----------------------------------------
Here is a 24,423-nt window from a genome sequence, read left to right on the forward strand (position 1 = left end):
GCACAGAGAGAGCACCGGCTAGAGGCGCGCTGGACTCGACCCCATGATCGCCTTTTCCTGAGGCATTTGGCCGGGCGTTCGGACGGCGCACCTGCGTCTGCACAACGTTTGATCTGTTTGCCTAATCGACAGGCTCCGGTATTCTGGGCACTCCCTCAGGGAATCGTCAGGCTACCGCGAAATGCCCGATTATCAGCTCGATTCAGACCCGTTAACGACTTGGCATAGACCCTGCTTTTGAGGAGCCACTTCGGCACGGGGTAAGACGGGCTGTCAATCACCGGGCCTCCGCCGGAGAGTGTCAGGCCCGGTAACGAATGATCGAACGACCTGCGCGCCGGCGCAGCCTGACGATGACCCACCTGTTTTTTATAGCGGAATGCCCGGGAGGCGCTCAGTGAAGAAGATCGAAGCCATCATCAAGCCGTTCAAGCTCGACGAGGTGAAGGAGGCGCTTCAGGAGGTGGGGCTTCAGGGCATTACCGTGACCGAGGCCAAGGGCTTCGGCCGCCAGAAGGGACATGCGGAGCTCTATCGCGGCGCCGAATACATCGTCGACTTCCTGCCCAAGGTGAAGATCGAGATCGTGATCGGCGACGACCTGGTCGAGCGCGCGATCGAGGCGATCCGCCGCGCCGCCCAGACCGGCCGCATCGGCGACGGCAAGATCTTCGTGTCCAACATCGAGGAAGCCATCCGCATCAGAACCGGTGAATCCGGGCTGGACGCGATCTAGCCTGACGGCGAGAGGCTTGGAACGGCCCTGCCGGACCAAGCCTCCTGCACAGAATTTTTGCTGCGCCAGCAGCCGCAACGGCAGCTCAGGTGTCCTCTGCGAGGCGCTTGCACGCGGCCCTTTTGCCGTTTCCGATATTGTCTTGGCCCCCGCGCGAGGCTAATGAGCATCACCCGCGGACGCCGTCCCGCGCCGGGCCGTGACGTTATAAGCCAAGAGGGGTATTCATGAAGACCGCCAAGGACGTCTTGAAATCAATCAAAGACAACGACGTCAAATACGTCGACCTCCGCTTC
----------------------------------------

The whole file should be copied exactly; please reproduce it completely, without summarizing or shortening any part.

Here is a 24,423-nt window from a genome sequence, read left to right on the forward strand (position 1 = left end):
GCACAGAGAGAGCACCGGCTAGAGGCGCGCTGGACTCGACCCCATGATCGCCTTTTCCTGAGGCATTTGGCCGGGCGTTCGGACGGCGCACCTGCGTCTGCACAACGTTTGATCTGTTTGCCTAATCGACAGGCTCCGGTATTCTGGGCACTCCCTCAGGGAATCGTCAGGCTACCGCGAAATGCCCGATTATCAGCTCGATTCAGACCCGTTAACGACTTGGCATAGACCCTGCTTTTGAGGAGCCACTTCGGCACGGGGTAAGACGGGCTGTCAATCACCGGGCCTCCGCCGGAGAGTGTCAGGCCCGGTAACGAATGATCGAACGACCTGCGCGCCGGCGCAGCCTGACGATGACCCACCTGTTTTTTATAGCGGAATGCCCGGGAGGCGCTCAGTGAAGAAGATCGAAGCCATCATCAAGCCGTTCAAGCTCGACGAGGTGAAGGAGGCGCTTCAGGAGGTGGGGCTTCAGGGCATTACCGTGACCGAGGCCAAGGGCTTCGGCCGCCAGAAGGGACATGCGGAGCTCTATCGCGGCGCCGAATACATCGTCGACTTCCTGCCCAAGGTGAAGATCGAGATCGTGATCGGCGACGACCTGGTCGAGCGCGCGATCGAGGCGATCCGCCGCGCCGCCCAGACCGGCCGCATCGGCGACGGCAAGATCTTCGTGTCCAACATCGAGGAAGCCATCCGCATCAGAACCGGTGAATCCGGGCTGGACGCGATCTAGCCTGACGGCGAGAGGCTTGGAACGGCCCTGCCGGACCAAGCCTCCTGCACAGAATTTTTGCTGCGCCAGCAGCCGCAACGGCAGCTCAGGTGTCCTCTGCGAGGCGCTTGCACGCGGCCCTTTTGCCGTTTCCGATATTGTCTTGGCCCCCGCGCGAGGCTAATGAGCATCACCCGCGGACGCCGTCCCGCGCCGGGCCGTGACGTTATAAGCCAAGAGGGGTATTCATGAAGACCGCCAAGGACGTCTTGAAATCAATCAAAGACAACGACGTCAAATACGTCGACCTCCGCTTC